The decals are, typically, excellent Hasegawa products providing, apparently, everything, including many small stenciled notes, to complete the two schemes detailed in the instructions. One for Mk.IXc NH214, "City of Warsaw", of No. 316 (Polish) Squadron and the other for Mk.XVIc TB476, "Ladykiller", of No. 443 Squadron; both in Dark Green and Ocean Gray over Medium Sea Gray. When it comes to Spitfires, there are so many after market decals available for the different marks that you can cobble together just about any markings you want.
A pet peeve here: (Pay attention Messrs. kit manufacturers!) With the state of the kit producing art being what it is today, could we please have all control surfaces, and maybe the flaps as well, as separate pieces? Few airplanes have internal control locks. The most common manifestation of this fact is that most elevators droop down against their lower travel-limit stops whilst the airplane is static and unmanned. Very simply this means that today, you cannot build an accurate model, out-of-the-box, from most airplane kits from most manufacturers. Damn! Rudders and ailerons, in these same circumstances, are also frequently slightly displaced from their neutral positions.
This is, as you'd expect, a great kit. It's accurate, logically engineered, perfectly molded and has lots of conversion possibilities. Four minor negatives are that the exhausts could be better, there are no belts to keep the pilot from falling out of his airplane, the cockpit flap door is molded closed and there are no pneumatic lines to the main wheel brakes. The only after market parts I'm going to use on this bird are a seat and exhausts from Ultracast for $6.00 and $4.00 respectively. This Mk.IX kit in 1/48th scale is quite a bit better, in my opinion, than Hasegawa's recent Mk.VIII and IX kits in 1/72nd scale. I am really quite impressed with the quality of this kit.
It may be my personal perversion, preferring odd ball airplanes, that I bought this Mk.IX specifically to kit-bash with the 1994 Gartex-Hasegawa 48th scale Mk.Vb float-Spit in order to build the sole Mk.IX, MX892, fitted with the floats designed and built by Folland for the Mk.Vb project.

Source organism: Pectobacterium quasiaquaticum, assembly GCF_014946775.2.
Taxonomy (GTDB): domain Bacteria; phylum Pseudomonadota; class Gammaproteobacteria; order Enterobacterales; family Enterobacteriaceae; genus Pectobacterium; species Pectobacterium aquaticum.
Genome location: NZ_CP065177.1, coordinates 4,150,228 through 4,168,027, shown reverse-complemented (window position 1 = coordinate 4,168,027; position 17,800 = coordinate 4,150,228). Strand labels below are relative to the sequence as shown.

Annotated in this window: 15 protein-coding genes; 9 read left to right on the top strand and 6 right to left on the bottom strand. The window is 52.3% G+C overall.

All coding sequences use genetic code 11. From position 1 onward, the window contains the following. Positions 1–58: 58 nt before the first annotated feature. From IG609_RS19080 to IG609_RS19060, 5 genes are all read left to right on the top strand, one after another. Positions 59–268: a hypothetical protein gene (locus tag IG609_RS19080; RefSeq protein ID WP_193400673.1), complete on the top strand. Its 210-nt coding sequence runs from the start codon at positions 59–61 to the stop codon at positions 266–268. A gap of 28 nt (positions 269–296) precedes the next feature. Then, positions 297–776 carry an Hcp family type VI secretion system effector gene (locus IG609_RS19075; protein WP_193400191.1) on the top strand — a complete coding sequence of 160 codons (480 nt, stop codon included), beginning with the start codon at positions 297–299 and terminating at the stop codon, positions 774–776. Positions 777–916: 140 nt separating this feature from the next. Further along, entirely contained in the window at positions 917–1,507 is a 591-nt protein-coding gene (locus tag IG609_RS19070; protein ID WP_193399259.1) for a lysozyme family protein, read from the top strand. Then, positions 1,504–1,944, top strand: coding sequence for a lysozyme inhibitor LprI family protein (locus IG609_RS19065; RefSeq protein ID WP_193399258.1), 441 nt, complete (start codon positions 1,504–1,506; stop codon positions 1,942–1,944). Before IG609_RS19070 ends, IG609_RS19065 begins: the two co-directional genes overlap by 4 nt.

Oh boy! When citing Spit references it becomes not so much a question of where to start, but, rather, a question of where to stop. If you want only one killer reference, use...
Spitfire - The History: E.B. Morgan & E. Shacklady, 634 pages, 1250 B&W illustrations and 16 color pages. Key publishing, Stamford, Lincolnshire, 1987; ISBN 0-946219-109 (Currently available on special sale from Motorbooks, phone 1-800-826-6600 , under their stock number 131180AE for only $29.95 plus p&p).
If you really like Spits you ought to beg, borrow, copy or steal.....
Calling All Spitfires, A Scale Modeler's Guide To The Spitfire In 1/72 Scale: John R. Beaman, Jr., Self Published, 1973. John addresses every Mark of Spitfire from Mk.I through Mk.24 and includes all the Seafires. Although written for 1/72nd scale it is the best simple, one source definition of Spitfire/Seafire differences from Mk.-to-Mk.
Another very good, comprehensive reference on the Merlin Spits is:
The Supermarine Spitfire - Part 1; Merlin Powered: Robert Humphreys, SAM Publications, Bedford, UK (phone 001-44-8707-333373) for ~$26.00.
Aero Detail #27, Vickers Supermarine Spitfire Mk.VI - XVI: no author credited, Dainippon Kaiga, Tokyo, 2000; ISBN 499-22709-7-C0076 (~$40.00)